Anybody watching must wonder if this is the best the Vzla military can do?

  16. My greatest concern is that if the Venezuela military needs to prove itself, they will not fight against another country but will attack unarmed Venezuelan civilians. I would not put it past Maduro for him to celebrate and reward soldiers for killing civilians. Hell, Maduro just had a special ceremony for the diplomats evicted from the U.S.

  17. Well being an internationalist, I do try to keep up with not just politic’s but music, art and food.
    They do have great Venezuelan hamburgers in Doral though and I’m sorry if I disappoint.
    So here is Ska-P, the Spanish anarchist ska-punk band and please except the Mea Culpa> not bad for an ex-Catholic and blame the nuns they made me more of a human being growing up in DC..

    • Cort, you’ve finally convinced me. Life is good in Venezuela. When are you going to go live there and take advantage of all those maquetas, unfinished projects, and 96% agua potable? Btw, are you sure you weren’t brought up under the Catholic education system in Boston, rather than in D.C. (Father what’s-his-name, now retired/ living in the Vatican)?

    • Apparently cort doesn’t know those teleferico don’t run, I went to Merida hoping to get on it, I was told its been broken for a few years now….

  18. This post really shows the struggles of anybody trying to aspire to something like middle class. For a lot of the underclass, the benefits of Chavez still carry weight, and for many it can make up for parts of the problems, for others the overall concolusion is positive. A lot of people has also gotten filthy rich in the revolutionary chaos, both previously rich. And newly rich. But the middle class is really under extinction. What is 3000sf for an academically educated family provider reaching for a middle class life style? Either you are rich, or hope for the government to help you…

  19. Emiliana fantastic post! During twelve years I I have been treating patients of all walks of life, from all the political spectrum who have somatized in every which way the uncertainties of getting home safely, of planning a life, a vacation, a project… Everything is frozen in the parenthesis of “vamos a ver que pasa”y de los “depende de”. Jose Luis Vetencourt, an eminent psychologist once said that we were suffering the effects of the phsychology of war. In our case being more insidious and subliminal because we don’t see/hear the bombs. But the dangers and the anxiety of not knowing what comes next increasingly during 14 loooooong years is causing all kinds of havoc in our ohysical & emotional lives. Including chavistas. From fractured molars to ear infarcts… You name it. Nobody escapes from living in constant fear of losing their lives, their job, la bequita, making ends meet. Nobody…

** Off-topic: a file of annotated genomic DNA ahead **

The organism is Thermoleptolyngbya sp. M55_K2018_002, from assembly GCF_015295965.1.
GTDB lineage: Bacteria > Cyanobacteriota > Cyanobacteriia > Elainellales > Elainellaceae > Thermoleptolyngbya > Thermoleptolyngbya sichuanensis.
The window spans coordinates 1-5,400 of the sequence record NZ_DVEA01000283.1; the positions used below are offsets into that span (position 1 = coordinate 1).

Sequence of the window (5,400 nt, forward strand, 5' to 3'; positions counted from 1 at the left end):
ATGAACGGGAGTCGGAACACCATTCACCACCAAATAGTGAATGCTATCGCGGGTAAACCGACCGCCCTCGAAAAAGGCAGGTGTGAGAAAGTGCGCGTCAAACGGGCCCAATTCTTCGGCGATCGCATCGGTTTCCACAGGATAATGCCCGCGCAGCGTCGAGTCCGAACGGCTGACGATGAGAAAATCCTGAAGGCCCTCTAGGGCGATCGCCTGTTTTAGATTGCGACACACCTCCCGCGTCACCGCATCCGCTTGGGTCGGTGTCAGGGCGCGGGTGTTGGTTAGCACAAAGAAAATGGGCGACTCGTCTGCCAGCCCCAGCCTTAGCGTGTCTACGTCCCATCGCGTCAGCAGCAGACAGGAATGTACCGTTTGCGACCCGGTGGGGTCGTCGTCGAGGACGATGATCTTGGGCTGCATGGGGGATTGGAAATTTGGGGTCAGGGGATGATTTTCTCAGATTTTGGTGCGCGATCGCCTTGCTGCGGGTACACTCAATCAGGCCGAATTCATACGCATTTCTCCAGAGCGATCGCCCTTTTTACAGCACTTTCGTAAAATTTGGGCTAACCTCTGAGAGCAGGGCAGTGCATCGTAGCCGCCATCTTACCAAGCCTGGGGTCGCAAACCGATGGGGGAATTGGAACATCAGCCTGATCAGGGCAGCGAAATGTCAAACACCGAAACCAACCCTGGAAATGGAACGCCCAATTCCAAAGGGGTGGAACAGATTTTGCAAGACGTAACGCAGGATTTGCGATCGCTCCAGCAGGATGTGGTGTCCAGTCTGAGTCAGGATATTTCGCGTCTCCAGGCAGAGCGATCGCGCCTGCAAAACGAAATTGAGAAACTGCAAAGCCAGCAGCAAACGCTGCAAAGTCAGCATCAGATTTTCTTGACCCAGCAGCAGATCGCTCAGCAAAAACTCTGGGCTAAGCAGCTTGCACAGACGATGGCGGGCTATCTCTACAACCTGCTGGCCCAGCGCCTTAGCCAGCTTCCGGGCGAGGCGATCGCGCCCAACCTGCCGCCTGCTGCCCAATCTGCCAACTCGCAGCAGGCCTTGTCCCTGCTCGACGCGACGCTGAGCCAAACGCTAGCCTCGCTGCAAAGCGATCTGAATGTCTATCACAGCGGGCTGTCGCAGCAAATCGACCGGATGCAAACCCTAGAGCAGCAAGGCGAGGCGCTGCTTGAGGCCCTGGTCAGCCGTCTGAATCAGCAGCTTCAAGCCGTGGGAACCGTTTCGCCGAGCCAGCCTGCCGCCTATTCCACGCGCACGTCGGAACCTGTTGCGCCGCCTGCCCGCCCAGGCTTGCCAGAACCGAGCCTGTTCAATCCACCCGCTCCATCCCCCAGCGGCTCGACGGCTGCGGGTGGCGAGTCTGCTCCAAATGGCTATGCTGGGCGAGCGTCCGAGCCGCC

20. It’s funny when the Chavernment babbles about the “destabilization attempts of los lacayos del imperio”. What that f**k is supposed to be destabilized if there’s nothing stable to begin with?

    And yet the people just quietly endure this constant and never-ending sozobra. If we find ourselves inside a hole with s**t up to our necks and the level increases, we just stand on our toes and hope it stops going up…

    Awesome post, Emiliana 🙂

  21. Cool post! Couldn’t describe better what’s life for Venezuelans.

    Some people that had to cancel wedding celebrations just got married in Church and took off to their honey moons.

  22. Hello Emiliana,

    I just wanted to point out something which, strangely, all of the other commenters seem to have missed: Most people in Caracas would answer to your post with something like “Are you sure we live in the same city?” and most Venezuelans would ask whether life is really that good and simple in Caracas. Don’t take this as an offense, these are the kind of problems my friends have too, and mine are probably even simpler, but they are far from the issues of the great majority of caraqueños. Look around. Many live in crumbling houses, in crumbling neighbourhoods, while attending crumbling institutions. Few can afford a wedding party anywhere else but in their own house. Very very few can afford a honeymoon too far from Caracas (the “unpostponable” part hints that it’s not even in the country), or any honeymoon whatsoever. Most people in Caracas cannot afford a car. Most people in Caracas do not have dollars. Many, if not most, are missing basic resources like water and electricity for days at a time, and can barely afford the little food they can find in supermarkets. Most rely on questionable sources of healthcare. Most of the smartest students in Caracas cannot afford applying to grad school abroad, or to even stay for grad school at a public university. Those are the average caraqueños, and I feel a little disappointed that they are underrepresented in this type of discussion. I am sure you understand the demographics of your city, and I am sure you know your sample is not representative of its population, but nobody else pointed these things out so I felt that I had to do it.